But again, if you are good with materials I would be more than happy rather to listen...
Heh, well by education i'm an aero engineer, so yes I had a good bit of materials study.
But with this last microphone project it got so critical that I had to hire a metallurgist. Spent a ton of money. We did a lot of tests on aluminum, beryllium, titanium and other foils. But it was for diaphragms, not conducting elements.
However we studied electrical conductivity because it was a means to evaluate precipitation hardening mechanisms in the copper aluminum hardenable alloys. Turns out it can be almost (not quite) as good as pure Al with some age hardining mechanisms.
The tensile and bending modulus (therefore compliance) is actually about the same for the hardened cu/al and the pure al. It's just that the former is much stronger.
Not when it corrodes. And it's prone to that. Then the foils get brittle, as you said. So It has to be protected. It's a BIG issue for me, because I'm a pilot. You better believe I closely inspect hardened aluminum wing spars and structures before I fly an old vintage plane. Life or death!
I'm just looking to see if there is any incremental, meaningful improvement left that could be done to ribbon microphones. You see, I have lately designed a ribbon specific mic preamp, and want to look at possible microphones as a product too.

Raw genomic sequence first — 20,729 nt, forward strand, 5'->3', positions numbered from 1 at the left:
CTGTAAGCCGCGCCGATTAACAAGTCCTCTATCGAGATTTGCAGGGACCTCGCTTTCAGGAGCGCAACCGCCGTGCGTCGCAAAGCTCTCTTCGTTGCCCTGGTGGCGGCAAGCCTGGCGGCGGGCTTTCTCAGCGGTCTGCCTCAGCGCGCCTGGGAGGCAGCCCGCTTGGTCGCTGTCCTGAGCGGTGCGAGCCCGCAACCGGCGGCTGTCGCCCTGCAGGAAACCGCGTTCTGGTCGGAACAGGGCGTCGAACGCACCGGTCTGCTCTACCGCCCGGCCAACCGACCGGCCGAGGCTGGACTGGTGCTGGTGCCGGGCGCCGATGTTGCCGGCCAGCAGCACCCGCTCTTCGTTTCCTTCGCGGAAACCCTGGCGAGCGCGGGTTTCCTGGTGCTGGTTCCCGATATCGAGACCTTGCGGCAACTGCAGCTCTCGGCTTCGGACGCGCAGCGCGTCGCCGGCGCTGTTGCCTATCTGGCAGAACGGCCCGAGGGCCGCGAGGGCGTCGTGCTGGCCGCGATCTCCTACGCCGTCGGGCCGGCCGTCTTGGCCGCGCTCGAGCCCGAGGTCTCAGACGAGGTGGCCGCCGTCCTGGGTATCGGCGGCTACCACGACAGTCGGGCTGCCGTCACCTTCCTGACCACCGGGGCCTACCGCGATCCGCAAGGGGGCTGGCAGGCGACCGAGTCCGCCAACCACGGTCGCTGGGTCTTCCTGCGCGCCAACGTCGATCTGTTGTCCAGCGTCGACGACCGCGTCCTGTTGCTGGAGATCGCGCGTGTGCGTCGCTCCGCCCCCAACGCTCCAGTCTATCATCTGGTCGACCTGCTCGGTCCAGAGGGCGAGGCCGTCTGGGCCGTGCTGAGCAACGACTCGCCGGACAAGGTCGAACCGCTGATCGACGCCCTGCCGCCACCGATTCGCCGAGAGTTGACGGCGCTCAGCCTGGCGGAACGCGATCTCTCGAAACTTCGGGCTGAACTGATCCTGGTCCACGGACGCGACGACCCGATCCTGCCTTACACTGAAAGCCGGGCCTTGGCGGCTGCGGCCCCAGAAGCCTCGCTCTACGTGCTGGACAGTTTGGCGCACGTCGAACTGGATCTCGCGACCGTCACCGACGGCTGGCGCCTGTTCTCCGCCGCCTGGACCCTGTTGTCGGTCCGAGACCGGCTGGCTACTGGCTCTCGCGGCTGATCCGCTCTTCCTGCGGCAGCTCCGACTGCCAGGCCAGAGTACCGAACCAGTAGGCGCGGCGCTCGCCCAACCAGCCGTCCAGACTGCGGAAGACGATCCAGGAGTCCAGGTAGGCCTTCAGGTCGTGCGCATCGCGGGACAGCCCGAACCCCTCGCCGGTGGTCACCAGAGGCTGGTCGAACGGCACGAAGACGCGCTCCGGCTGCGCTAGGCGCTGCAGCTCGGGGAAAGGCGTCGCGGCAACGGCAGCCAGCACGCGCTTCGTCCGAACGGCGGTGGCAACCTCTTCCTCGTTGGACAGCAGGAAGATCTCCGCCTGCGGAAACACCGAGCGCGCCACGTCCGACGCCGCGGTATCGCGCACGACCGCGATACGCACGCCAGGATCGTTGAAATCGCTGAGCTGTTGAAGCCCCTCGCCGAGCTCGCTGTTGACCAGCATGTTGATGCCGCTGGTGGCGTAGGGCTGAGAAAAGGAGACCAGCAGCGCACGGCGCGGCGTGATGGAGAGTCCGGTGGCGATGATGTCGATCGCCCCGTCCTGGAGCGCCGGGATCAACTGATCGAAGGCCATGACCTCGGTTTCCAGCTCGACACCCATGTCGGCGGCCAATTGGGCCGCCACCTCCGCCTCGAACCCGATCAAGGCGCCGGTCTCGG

As a microphone/electronics designer (usually ultrasonic) I'm totally familiar with the usual tricks and trade offs with ribbons. Resonator and diffractor plates, baffles, magnetic circuit, transformers, all of that.
I used to make ribbon mics as a teenager from Wrigley's gum foil after reading Harry Olsons stuff. Shocked to see others did that too.
My dad had a job with Western Electric while he was in college in the '40s
and he was the ribbon tuning technician for the 639!!
But I wonder if anything else could be done. I guess one of the last things was the roswellite stuff, and I note that my old alma mater Shure is selling those C&T mics. Seems very durable, but a composite ribbon has got to have some sensitiviy tradeoffs. A hardened Al might have the durability with little tradeoff, if it had a few nanometers of something to protect it from degradation.
Just thinkin out loud...